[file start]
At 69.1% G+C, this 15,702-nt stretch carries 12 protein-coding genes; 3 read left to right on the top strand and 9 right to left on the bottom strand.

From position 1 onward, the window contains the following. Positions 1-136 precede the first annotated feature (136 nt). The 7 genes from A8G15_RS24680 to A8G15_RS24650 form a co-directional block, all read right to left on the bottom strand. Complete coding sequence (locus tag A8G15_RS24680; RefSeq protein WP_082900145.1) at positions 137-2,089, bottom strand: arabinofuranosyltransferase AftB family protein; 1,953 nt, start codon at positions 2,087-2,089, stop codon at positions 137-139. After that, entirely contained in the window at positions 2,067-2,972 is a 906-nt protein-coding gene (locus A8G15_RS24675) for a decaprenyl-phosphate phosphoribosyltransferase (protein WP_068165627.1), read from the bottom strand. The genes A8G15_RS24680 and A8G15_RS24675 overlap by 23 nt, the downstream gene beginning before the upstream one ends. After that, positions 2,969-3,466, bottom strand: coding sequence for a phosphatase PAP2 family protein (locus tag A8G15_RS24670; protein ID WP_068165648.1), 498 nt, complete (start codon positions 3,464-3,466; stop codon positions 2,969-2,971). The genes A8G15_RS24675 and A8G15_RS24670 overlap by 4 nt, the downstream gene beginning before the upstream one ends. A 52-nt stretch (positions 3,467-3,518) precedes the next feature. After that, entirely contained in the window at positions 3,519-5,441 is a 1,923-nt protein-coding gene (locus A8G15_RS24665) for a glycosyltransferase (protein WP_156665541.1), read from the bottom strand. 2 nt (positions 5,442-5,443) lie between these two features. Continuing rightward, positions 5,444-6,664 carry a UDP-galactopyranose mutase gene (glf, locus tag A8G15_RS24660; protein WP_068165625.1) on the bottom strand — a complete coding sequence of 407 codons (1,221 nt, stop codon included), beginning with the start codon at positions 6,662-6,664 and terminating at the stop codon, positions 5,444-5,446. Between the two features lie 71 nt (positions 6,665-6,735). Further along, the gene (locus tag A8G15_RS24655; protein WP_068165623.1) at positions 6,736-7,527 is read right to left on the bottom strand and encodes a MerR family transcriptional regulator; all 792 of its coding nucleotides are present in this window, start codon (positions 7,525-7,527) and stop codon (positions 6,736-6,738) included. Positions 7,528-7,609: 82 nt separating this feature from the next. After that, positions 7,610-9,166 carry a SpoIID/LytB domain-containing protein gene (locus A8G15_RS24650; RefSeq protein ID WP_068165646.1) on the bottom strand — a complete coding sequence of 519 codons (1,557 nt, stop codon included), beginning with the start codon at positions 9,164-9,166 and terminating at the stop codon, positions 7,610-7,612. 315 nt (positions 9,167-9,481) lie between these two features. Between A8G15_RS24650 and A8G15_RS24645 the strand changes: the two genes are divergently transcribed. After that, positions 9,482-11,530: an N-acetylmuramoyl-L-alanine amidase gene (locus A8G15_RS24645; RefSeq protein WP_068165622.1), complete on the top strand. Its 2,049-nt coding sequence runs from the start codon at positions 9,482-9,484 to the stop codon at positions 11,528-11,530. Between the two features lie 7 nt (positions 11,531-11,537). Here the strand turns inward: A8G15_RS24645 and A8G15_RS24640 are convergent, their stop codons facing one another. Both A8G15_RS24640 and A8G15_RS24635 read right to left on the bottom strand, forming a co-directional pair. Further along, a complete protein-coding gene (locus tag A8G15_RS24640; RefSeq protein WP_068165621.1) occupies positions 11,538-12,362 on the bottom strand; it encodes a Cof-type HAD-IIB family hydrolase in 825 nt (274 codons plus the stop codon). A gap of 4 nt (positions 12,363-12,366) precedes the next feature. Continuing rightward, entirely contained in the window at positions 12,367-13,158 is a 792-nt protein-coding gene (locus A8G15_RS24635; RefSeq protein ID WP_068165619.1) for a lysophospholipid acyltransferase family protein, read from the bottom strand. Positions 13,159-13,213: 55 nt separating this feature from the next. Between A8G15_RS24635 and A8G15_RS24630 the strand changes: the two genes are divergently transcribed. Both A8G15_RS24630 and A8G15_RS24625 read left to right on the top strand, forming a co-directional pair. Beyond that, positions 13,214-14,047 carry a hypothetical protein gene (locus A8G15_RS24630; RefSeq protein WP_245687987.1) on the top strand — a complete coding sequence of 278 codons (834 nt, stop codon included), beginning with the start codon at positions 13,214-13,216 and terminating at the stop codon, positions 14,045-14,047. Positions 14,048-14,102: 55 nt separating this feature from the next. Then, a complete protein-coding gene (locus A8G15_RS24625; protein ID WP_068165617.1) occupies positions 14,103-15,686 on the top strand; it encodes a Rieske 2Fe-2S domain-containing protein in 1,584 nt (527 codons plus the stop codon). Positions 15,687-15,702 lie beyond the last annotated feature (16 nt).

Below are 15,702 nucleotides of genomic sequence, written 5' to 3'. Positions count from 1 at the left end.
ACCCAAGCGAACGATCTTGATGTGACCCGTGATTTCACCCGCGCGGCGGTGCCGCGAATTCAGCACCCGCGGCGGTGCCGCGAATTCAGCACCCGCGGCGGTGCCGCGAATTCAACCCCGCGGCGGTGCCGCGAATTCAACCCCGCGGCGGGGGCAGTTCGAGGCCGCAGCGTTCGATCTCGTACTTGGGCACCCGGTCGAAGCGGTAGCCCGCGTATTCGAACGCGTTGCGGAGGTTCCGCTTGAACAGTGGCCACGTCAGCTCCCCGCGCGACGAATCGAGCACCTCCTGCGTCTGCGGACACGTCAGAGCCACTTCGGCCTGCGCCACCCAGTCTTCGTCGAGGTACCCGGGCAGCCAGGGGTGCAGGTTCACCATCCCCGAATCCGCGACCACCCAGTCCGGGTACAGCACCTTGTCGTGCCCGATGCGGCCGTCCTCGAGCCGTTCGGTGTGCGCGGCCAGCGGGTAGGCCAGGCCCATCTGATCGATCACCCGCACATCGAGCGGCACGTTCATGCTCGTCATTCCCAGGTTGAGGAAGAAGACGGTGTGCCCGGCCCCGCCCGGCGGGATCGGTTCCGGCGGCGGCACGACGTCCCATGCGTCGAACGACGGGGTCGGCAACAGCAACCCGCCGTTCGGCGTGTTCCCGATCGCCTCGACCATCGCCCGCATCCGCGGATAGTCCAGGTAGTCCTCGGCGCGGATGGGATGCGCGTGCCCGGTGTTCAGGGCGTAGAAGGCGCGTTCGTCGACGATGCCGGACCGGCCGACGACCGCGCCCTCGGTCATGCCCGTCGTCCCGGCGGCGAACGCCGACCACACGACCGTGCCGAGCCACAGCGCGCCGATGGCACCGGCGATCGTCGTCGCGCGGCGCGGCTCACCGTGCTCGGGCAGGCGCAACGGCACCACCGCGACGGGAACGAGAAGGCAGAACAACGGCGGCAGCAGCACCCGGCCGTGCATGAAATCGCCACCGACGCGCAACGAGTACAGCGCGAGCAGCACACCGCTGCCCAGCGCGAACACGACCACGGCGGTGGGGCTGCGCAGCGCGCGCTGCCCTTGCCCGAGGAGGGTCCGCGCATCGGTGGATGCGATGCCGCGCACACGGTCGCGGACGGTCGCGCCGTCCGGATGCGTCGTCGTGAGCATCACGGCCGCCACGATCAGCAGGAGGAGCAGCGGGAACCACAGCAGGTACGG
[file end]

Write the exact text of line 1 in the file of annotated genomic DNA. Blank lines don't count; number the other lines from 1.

At 69.1% G+C, this 15,702-nt stretch carries 12 protein-coding genes; 3 read left to right on the top strand and 9 right to left on the bottom strand.